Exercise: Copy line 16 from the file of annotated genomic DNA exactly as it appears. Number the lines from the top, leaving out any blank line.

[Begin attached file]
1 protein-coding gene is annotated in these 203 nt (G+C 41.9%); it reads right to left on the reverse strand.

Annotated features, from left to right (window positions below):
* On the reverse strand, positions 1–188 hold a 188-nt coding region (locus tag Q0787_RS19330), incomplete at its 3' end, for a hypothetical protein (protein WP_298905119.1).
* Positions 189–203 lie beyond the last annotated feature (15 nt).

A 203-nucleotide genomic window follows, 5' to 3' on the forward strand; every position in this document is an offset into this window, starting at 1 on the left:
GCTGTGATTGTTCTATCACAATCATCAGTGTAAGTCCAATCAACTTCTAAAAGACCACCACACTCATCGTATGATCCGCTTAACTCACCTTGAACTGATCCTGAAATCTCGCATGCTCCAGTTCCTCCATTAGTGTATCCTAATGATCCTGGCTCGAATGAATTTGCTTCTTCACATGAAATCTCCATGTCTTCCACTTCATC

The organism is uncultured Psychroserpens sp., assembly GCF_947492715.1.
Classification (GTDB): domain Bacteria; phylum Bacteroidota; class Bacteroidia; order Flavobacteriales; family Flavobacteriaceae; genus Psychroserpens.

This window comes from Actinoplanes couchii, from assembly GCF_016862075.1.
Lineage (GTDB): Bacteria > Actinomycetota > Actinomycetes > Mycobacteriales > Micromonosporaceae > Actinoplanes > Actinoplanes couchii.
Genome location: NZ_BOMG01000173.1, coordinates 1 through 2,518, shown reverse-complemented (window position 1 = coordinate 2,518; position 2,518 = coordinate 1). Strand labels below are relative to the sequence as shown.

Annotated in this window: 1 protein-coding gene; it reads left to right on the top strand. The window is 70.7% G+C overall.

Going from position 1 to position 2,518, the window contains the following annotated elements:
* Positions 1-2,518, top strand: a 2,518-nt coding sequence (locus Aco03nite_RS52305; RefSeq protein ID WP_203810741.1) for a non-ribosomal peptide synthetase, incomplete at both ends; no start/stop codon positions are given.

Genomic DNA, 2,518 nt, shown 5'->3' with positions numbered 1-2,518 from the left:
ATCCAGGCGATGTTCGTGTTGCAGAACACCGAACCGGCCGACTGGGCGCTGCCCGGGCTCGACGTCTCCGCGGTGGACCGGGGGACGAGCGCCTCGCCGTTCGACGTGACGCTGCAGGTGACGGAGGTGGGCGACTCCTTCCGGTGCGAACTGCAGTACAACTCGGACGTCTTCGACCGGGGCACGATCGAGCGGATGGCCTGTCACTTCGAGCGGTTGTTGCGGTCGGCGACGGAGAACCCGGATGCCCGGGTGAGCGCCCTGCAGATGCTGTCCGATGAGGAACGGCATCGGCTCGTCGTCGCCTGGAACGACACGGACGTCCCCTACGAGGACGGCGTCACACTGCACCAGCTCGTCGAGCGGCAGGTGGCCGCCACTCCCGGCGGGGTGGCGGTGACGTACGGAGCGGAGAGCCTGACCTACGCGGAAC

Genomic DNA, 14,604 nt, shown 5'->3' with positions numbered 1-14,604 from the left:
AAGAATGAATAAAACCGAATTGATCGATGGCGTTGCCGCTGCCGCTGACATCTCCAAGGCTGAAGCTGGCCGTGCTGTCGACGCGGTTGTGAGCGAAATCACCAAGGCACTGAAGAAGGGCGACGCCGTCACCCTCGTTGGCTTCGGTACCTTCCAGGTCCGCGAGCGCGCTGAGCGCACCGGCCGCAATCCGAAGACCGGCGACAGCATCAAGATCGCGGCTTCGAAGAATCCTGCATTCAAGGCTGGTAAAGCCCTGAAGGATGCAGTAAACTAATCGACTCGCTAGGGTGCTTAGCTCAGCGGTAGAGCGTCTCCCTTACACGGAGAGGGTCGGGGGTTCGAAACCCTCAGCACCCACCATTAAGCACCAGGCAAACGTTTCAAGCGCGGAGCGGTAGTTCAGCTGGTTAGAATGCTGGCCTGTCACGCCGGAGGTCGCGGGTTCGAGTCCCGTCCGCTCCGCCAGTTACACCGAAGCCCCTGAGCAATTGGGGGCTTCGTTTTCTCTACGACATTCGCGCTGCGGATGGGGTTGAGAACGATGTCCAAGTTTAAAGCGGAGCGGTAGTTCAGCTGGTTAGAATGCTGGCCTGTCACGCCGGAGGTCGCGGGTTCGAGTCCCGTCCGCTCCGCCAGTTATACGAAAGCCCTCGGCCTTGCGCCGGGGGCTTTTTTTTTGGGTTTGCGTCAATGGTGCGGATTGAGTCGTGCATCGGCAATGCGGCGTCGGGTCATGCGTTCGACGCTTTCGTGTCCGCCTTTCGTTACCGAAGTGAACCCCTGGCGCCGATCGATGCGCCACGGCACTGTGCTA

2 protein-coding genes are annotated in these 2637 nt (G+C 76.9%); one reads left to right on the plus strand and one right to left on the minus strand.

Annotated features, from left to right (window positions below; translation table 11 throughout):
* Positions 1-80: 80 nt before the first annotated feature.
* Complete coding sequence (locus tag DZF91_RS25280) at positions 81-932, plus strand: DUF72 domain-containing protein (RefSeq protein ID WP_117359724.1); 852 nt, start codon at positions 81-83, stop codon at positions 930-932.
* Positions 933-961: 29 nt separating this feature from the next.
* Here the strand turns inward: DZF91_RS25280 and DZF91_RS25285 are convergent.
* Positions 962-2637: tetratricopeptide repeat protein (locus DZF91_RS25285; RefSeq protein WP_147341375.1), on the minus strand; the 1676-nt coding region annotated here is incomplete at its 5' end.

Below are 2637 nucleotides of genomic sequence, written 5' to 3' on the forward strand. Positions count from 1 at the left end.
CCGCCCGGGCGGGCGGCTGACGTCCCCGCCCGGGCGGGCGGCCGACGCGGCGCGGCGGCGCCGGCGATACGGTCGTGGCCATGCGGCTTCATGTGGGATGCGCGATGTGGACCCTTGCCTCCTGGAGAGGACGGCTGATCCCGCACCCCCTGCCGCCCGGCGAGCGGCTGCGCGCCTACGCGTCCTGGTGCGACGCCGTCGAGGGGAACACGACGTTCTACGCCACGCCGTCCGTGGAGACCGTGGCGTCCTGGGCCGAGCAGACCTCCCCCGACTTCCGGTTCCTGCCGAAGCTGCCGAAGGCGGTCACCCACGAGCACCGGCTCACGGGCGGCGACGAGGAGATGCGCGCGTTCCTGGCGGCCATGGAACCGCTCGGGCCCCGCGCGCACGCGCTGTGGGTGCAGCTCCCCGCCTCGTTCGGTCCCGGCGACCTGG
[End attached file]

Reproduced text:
ATCCAGGCGATGTTCGTGTTGCAGAACACCGAACCGGCCGACTGGGCGCTGCCCGGGCTCGACGTCTCCGCGGTGGACCGGGGGACGAGCGCCTCGCCGTTCGACGTGACGCTGCAGGTGACGGAGGTGGGCGACTCCTTCCGGTGCGAACTGCAGTACAACTCGGACGTCTTCGACCGGGGCACGATCGAGCGGATGGCCTGTCACTTCGAGCGGTTGTTGCGGTCGGCGACGGAGAACCCGGATGCCCGGGTGAGCGCCCTGCAGATGCTGTCCGATGAGGAACGGCATCGGCTCGTCGTCGCCTGGAACGACACGGACGTCCCCTACGAGGACGGCGTCACACTGCACCAGCTCGTCGAGCGGCAGGTGGCCGCCACTCCCGGCGGGGTGGCGGTGACGTACGGAGCGGAGAGCCTGACCTACGCGGAAC